The White House is a large structure and from its earliest days domestic operations have demanded a general manager. For this purpose President John Adams employed John Breisler and Thomas Jefferson through his two administrations, relied heavily on his French steward Etienne Lemaire. These general managers, later called stewards or ushers, held a powerful and delicate position that called for the ability to communicate with politicians and officials as well as with the family and servants. The title of "chief usher" became official in 1897.


The White House today is managed by the chief usher, a title that is a holdover from the days when the chief duty was "ushering" people in to meet the president and first lady.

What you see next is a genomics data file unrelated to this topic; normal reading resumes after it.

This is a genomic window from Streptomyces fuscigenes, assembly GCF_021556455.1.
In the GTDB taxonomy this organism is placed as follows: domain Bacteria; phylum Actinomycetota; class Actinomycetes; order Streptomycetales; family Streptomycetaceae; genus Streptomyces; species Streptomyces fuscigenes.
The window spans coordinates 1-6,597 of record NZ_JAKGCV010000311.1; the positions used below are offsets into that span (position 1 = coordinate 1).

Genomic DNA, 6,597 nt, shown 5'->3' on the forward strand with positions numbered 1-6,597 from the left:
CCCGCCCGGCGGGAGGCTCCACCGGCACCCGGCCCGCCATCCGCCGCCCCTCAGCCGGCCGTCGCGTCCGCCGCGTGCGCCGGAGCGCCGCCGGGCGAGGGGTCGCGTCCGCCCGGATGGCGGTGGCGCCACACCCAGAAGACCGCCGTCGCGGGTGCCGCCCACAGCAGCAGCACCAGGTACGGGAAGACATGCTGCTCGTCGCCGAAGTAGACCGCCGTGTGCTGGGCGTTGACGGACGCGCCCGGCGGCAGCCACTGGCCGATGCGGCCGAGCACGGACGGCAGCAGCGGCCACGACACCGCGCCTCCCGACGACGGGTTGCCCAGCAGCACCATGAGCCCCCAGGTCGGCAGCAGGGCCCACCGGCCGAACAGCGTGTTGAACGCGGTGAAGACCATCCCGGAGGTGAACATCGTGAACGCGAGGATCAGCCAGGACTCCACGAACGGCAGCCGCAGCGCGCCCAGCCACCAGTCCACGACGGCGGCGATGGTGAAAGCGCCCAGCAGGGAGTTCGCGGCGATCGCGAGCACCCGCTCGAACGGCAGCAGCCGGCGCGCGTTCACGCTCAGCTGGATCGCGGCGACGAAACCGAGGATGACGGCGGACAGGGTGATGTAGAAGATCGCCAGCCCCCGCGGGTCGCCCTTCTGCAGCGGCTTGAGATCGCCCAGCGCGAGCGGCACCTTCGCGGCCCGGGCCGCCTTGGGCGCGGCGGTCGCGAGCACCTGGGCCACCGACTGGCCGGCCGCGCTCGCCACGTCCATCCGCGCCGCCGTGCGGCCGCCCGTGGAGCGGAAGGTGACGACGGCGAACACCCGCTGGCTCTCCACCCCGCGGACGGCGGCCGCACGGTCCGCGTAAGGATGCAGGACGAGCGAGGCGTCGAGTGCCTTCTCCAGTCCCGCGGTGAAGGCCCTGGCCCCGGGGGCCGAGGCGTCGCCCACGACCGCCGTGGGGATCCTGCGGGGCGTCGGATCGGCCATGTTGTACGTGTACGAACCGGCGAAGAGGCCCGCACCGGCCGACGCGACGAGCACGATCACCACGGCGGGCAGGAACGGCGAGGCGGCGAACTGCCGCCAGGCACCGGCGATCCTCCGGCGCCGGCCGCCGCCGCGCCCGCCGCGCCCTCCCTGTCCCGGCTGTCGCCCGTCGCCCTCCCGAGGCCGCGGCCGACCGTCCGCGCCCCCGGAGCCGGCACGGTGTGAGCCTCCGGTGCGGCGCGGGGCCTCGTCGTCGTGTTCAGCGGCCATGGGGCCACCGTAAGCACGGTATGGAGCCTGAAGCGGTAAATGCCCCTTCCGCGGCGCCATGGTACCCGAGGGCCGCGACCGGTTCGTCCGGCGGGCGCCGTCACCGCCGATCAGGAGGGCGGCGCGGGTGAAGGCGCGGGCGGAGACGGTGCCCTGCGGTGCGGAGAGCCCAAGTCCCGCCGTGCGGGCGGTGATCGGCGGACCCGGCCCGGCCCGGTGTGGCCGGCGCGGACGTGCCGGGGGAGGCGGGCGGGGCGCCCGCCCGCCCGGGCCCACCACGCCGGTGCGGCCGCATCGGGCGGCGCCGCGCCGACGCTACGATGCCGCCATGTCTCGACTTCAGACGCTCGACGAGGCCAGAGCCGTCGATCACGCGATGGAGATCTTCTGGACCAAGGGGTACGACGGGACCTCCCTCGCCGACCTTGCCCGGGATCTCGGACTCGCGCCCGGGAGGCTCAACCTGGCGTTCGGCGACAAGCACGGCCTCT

Today, however, the chief usher is the general manager of the building, including construction, maintenance, remodeling, food, as well as the administrative, fiscal and personnel functions.

The chief usher oversees the White House staff of butlers, maids, housekeepers, chefs, cooks, doormen, housemen, florists, electricians, plumbers, storekeepers, engineers and others.

"During all my years of managing the White House … my loyalty was not to any one President but rather to the Presidency and to the institution that is the White House," J.B. West wrote.


Since the turn of the 20th century, there have been nine chief ushers:



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President George W. Bush greets Admiral Stephen W. Rochon in the Oval Office. White House Photo

President George W. Bush greets Admiral Stephen W. Rochon in the Oval Office. White House Photo